A Chump At Oxford (Stan Laurel, Oliver Hardy, 1940) The classic comedy duo play a couple of deadbeat ninnies so down-and-out they resort to temping as street cleaners. Fortuitously, they foil a bank robber by neglecting to pick up banana peel. The grateful banker then fulfills their dreams of getting an education, but before they know it they become targets of the Oxies’ monkeyshines (hilariously and inexplicably played by a cast of middle-aged men) who don’t think them quite up to snuff for their hoighty-toighty institution.
Moral: (updated for the times) Though your pre-Byzantine history degree may leave you with little prospects, hang in there sport, some day some wealthy industrialist may send you to community college so you can get a job.
Animal House (John Belushi, Donald Sutherland, 1978) A bunch of loose-moraled nogoodniks don’t let things like squares, society, propriety, grade point averages of 0.0 get in their way of having a blast at university. The Delta House have honed their skills of wreaking havoc, irking the Dean to the point of giving the whole lot of them their walking papers. But with nothing to lose, the Deltas take down those brown-nosing knobs. This is the hilarious haymaker of screwball college films, which either blessed us or cursed us with this genre.
Moral: “Being bad is more fun than being good.”
Revenge of the Nerds (1984) A couple of nerds, hampered only by their unbridled enthusiasm, go to college expecting the world to be their oyster, or rather, their retainer case. They immediately fall victim to cretinous creatures on the football team, the Alpha Betas, who take over their dorms after having burned down their own house in a cavalier game of fireball. In their new home, war-torn occupation-style gym cots, is where they meet their other compatriots in rejection and decide to form their own fraternity. After unrelenting Alphas release pigs at their first party and give ‘em a good mooning, the nerds stand tall, in a gangly sort of way, and take their revenge.
Moral: Those who bone-up, bone best.
Real Genius (Val Kilmer, 1985) A 15-year-old science prodigy is accepted to college by a wily, scheming, Svengali of a professor who gets him to unwittingly help build CIA death ray that can blast a single target off the face of the planet from space. Val Kilmer, in possibly the performance of a lifetime, plays the girl-chasing, reprobate, slacker genius, who imparts upon the young man one of life’s (or college movie life, I can no longer keep the two straight) greatest lessons: loosen up.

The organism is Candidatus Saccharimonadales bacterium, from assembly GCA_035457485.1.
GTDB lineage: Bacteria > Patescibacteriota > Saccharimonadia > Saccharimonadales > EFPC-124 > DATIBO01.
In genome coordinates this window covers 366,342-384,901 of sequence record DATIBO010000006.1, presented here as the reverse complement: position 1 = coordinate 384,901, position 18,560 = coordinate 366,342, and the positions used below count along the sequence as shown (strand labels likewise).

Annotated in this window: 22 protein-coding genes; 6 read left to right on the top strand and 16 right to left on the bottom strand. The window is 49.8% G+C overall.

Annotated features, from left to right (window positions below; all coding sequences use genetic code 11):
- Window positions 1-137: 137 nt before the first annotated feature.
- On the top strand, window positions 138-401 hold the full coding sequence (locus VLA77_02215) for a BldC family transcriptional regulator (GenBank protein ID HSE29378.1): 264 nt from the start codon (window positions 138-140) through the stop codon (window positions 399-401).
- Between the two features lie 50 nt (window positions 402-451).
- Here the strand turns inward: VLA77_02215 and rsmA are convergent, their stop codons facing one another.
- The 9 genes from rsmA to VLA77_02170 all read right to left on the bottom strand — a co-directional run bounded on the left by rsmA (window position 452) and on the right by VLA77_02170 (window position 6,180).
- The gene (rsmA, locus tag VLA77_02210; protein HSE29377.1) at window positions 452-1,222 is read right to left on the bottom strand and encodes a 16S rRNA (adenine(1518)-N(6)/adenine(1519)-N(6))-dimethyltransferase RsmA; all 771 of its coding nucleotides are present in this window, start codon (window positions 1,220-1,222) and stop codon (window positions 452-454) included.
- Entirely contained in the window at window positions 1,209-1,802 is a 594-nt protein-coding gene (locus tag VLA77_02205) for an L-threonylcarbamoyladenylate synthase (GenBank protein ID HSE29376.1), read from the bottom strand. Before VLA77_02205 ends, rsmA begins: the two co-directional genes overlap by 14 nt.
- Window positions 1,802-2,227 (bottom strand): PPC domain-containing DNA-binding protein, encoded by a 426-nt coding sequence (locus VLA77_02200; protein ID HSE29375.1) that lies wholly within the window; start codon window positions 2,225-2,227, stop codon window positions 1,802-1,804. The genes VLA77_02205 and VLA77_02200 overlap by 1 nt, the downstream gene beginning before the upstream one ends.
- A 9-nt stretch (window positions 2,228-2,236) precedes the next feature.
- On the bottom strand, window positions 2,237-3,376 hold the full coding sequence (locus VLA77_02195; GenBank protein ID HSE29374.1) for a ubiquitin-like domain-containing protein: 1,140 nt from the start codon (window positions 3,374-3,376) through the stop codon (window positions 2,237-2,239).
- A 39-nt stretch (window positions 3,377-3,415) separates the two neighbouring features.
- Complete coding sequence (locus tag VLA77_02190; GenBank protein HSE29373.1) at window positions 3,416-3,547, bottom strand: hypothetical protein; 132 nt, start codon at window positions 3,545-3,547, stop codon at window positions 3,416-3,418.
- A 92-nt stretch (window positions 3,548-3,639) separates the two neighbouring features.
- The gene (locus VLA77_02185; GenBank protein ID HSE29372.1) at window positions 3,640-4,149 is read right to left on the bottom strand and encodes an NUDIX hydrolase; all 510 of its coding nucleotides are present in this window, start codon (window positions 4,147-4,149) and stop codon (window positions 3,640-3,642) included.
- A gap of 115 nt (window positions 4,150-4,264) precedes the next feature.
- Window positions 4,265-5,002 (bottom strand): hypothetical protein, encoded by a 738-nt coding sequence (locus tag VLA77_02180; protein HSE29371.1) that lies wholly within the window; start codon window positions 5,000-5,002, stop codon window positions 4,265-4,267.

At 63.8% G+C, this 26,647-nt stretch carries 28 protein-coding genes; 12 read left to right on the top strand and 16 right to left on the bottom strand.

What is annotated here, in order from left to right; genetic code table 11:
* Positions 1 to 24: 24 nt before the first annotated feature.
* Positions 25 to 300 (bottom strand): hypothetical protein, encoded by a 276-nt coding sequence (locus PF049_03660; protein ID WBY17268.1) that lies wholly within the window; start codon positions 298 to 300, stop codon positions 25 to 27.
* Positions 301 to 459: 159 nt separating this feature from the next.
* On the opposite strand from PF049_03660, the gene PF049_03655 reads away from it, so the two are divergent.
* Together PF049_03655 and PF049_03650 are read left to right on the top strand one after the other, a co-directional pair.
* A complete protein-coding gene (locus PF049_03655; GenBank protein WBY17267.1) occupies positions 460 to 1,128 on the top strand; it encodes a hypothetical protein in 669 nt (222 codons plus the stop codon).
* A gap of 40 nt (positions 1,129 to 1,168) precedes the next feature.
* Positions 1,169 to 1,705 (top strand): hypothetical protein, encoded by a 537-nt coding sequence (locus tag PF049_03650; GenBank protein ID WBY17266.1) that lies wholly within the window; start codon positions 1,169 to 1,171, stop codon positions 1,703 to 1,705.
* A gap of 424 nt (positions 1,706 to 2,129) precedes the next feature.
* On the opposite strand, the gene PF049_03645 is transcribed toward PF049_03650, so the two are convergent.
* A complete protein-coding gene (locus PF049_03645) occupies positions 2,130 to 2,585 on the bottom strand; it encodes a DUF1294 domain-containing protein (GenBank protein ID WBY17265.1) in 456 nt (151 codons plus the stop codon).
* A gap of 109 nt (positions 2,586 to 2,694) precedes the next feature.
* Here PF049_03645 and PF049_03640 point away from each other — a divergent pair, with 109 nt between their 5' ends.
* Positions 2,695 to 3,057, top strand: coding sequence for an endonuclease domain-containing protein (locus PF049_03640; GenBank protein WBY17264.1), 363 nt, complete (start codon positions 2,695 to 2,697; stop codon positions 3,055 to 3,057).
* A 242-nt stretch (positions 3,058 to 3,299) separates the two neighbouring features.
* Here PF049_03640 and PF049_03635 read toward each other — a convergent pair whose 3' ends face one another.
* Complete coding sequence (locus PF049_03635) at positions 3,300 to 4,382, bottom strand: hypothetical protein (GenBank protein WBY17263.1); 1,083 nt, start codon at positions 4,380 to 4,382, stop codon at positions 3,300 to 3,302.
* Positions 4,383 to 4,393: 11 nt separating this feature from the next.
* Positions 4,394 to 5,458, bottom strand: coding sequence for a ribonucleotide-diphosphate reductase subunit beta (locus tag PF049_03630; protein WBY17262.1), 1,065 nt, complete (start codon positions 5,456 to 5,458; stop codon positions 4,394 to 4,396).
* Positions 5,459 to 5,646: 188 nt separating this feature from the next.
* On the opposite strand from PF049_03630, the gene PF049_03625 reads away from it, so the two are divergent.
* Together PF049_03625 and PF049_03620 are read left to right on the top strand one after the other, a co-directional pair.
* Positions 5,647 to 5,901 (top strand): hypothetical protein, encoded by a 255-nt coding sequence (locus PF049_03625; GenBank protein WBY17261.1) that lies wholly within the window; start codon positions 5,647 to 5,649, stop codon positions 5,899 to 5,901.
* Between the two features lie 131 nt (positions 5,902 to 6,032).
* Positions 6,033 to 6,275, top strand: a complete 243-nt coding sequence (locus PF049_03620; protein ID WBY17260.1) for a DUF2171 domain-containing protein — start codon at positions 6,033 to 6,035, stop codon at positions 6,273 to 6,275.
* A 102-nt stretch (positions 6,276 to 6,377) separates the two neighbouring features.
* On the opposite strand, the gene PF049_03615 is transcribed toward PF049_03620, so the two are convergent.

Moral: A message to our emerging theatre students: If Val Kilmer can have a shining moment, you can too!
Back To School (Rodney Dangerfield, Robert Downey Jr, 1986) A wealthy tycoon goes up country to join his discouraged son at college and show him that education is top priority. After a hefty donation, the big cheese is accepted, infuriating the finely tuned ethical sensibilities of the Dean of Economics. Negotiating his way through school proves fun and easy when he can buy his way out of trouble and into the best classes, has a hired goon to fight off the whole football team and even gets Kurt Vonnegut to write his paper on the subject of Kurt Vonnegut. A perfect platform for splendid Dangerfieldian one liners. Such as, after learning a young lady’s favorite subject is poetry, “Really? Well, maybe you can help me straighten out my Longfellow.”
Moral: Don’t be jealous of the rich kid---their dads throw the best parties.
PCU (Jeremy Piven, 1994) It’s the dawning of a new age, the glorious 1990s, the apex of excessive political correctness. A pre-hair plugs Jeremy Piven plays a burnt-out senior who gives a young prefrosh a helpful crash course in the sensitivity levels at their modern day University. He meets the “yurt toting” hippies, the kvetching radical feminists, the militant Black Panther types as well as the whale savers and the fair-weather vegans. And as the plot thickens, our grungy, cynical heroes have to contend with the stuffy old dean (as if we’d have it any other way). But George Clinton and Parliament Funkadelic step in to save the day.
Moral: Beneath all the aggression and Gloria Steinem quoting, feminists just want to give up the funk and tear the roof off the sucker.
Old School (Luke Wilson, Will Ferrell, Jeremy Piven, 2003) Our hero is a sweet and sensitive 30-something who just left his wife due to her penchant for gang bangs. But not to worry, he has the help of his trusty dude friends, who, sparked by latent development, want to help him regain his dignity and boink a bunch of college chicks. He is a man reborn. But he is forced to turn his new pad into a fraternity in order to keep it out of the hands of the bitter Dean Pritchard. The boys then put a motley crew of outcasts and seniors through the ringer to make it legit.
Moral: Despite age and dubious registration status, you can still be king of the campus.
-Mairin Prentiss is a freelance writer who is very keen to be the meanest dean.